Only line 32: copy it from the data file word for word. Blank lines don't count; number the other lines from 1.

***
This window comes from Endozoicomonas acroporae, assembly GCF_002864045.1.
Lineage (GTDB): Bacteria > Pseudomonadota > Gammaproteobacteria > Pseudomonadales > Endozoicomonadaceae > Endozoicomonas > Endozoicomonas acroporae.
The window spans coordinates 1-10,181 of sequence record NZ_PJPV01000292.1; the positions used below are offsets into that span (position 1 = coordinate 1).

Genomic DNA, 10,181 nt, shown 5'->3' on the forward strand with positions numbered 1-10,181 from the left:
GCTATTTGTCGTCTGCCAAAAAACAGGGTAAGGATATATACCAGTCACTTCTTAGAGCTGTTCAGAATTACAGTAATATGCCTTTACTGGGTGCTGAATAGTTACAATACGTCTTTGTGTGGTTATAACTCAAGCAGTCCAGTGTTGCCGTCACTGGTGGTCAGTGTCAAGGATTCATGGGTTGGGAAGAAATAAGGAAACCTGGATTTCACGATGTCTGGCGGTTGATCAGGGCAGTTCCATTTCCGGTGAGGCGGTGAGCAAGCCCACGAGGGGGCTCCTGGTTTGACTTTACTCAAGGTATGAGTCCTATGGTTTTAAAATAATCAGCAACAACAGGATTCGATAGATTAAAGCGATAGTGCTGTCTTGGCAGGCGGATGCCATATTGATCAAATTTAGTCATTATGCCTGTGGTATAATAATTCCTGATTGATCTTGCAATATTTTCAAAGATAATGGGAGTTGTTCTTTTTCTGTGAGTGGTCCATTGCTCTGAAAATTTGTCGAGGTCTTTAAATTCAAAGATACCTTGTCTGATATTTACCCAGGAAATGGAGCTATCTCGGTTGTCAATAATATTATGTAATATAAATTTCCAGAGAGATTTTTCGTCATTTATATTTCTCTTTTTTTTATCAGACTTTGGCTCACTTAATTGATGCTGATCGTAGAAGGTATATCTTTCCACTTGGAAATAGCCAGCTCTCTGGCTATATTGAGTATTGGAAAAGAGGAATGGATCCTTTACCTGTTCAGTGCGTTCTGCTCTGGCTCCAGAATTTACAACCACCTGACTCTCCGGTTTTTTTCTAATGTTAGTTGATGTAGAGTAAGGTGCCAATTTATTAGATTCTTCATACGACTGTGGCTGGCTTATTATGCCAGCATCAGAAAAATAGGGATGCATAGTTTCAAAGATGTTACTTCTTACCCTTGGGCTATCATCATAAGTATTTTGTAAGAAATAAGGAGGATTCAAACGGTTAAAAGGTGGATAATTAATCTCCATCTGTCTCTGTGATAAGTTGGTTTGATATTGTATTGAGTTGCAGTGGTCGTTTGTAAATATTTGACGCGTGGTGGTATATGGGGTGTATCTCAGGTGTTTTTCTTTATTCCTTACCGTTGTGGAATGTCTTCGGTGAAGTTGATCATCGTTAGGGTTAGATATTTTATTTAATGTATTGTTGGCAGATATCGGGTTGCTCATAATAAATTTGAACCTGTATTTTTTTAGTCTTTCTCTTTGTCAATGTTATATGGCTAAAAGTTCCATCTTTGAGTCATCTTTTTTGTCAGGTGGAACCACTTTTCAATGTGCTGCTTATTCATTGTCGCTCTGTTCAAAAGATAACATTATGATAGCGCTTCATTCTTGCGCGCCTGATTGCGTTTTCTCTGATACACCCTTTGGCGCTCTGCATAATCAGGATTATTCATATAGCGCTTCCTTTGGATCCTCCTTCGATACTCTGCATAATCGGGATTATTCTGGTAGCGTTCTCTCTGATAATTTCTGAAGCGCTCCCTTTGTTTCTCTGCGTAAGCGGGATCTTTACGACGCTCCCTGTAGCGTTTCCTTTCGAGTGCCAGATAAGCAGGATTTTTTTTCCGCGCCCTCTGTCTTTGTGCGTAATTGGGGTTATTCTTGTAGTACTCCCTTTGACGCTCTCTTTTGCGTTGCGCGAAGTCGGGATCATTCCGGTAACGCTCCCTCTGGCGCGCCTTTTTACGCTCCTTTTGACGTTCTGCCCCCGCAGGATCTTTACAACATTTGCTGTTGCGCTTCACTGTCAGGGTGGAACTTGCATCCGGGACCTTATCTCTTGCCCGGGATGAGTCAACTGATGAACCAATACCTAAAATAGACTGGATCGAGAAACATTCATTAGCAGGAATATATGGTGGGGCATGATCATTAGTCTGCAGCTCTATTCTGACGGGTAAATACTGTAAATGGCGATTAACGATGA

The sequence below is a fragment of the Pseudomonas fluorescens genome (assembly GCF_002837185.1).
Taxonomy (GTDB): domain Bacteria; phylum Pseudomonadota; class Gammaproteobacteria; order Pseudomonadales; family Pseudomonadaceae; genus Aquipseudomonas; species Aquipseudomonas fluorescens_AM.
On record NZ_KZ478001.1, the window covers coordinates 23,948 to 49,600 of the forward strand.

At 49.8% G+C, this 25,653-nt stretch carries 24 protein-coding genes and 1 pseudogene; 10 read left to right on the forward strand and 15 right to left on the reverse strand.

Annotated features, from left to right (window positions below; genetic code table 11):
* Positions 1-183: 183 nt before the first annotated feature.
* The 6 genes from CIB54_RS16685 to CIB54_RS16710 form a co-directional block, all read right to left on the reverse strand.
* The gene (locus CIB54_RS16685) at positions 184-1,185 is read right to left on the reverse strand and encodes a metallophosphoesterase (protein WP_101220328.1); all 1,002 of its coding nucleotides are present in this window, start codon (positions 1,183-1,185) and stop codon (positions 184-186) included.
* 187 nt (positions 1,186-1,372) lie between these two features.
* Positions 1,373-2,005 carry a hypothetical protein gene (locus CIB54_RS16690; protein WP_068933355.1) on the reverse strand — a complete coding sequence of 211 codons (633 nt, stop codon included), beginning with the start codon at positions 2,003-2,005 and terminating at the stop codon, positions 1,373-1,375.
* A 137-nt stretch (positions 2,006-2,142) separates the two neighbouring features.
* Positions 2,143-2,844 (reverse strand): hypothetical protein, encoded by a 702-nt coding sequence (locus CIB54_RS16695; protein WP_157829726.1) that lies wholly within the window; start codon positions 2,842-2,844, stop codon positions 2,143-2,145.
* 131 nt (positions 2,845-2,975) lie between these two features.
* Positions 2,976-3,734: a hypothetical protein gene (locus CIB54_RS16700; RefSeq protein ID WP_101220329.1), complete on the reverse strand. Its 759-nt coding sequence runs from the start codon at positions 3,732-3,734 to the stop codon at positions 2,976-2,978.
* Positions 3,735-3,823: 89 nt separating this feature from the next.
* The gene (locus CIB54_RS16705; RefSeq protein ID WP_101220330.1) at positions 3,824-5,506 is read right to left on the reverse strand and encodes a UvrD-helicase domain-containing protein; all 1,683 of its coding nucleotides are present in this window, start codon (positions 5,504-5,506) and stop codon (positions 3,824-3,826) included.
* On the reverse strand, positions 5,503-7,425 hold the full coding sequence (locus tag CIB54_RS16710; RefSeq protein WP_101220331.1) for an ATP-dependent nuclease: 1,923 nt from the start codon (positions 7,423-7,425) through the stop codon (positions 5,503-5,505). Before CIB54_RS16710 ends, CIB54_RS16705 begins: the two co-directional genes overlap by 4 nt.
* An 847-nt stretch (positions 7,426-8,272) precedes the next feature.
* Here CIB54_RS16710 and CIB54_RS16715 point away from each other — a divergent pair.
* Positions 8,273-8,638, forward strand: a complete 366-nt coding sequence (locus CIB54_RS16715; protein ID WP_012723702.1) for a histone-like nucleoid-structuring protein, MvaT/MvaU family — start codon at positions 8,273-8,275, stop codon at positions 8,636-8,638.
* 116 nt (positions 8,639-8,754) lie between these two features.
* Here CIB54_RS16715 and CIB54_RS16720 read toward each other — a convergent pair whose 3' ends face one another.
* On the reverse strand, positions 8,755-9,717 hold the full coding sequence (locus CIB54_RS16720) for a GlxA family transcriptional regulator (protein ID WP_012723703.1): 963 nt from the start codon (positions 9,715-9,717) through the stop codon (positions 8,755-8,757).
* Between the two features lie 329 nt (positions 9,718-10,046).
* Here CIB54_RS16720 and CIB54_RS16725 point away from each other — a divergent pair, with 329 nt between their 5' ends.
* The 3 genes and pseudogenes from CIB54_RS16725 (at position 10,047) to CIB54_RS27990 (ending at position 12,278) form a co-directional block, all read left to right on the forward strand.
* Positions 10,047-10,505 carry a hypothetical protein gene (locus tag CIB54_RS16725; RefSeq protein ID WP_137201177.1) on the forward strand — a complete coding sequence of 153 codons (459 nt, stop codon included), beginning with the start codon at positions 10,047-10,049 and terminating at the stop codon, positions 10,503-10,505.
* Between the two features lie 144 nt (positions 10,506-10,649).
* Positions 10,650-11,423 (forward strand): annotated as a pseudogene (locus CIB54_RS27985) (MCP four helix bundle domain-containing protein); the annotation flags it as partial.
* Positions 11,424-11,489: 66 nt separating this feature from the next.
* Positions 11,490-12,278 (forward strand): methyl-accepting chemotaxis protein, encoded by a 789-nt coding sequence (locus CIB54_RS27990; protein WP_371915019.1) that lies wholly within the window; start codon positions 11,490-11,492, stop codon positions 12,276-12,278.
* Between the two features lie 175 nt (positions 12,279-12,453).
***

* Positions 10,047-10,505 carry a hypothetical protein gene (locus tag CIB54_RS16725; RefSeq protein ID WP_137201177.1) on the forward strand — a complete coding sequence of 153 codons (459 nt, stop codon included), beginning with the start codon at positions 10,047-10,049 and terminating at the stop codon, positions 10,503-10,505.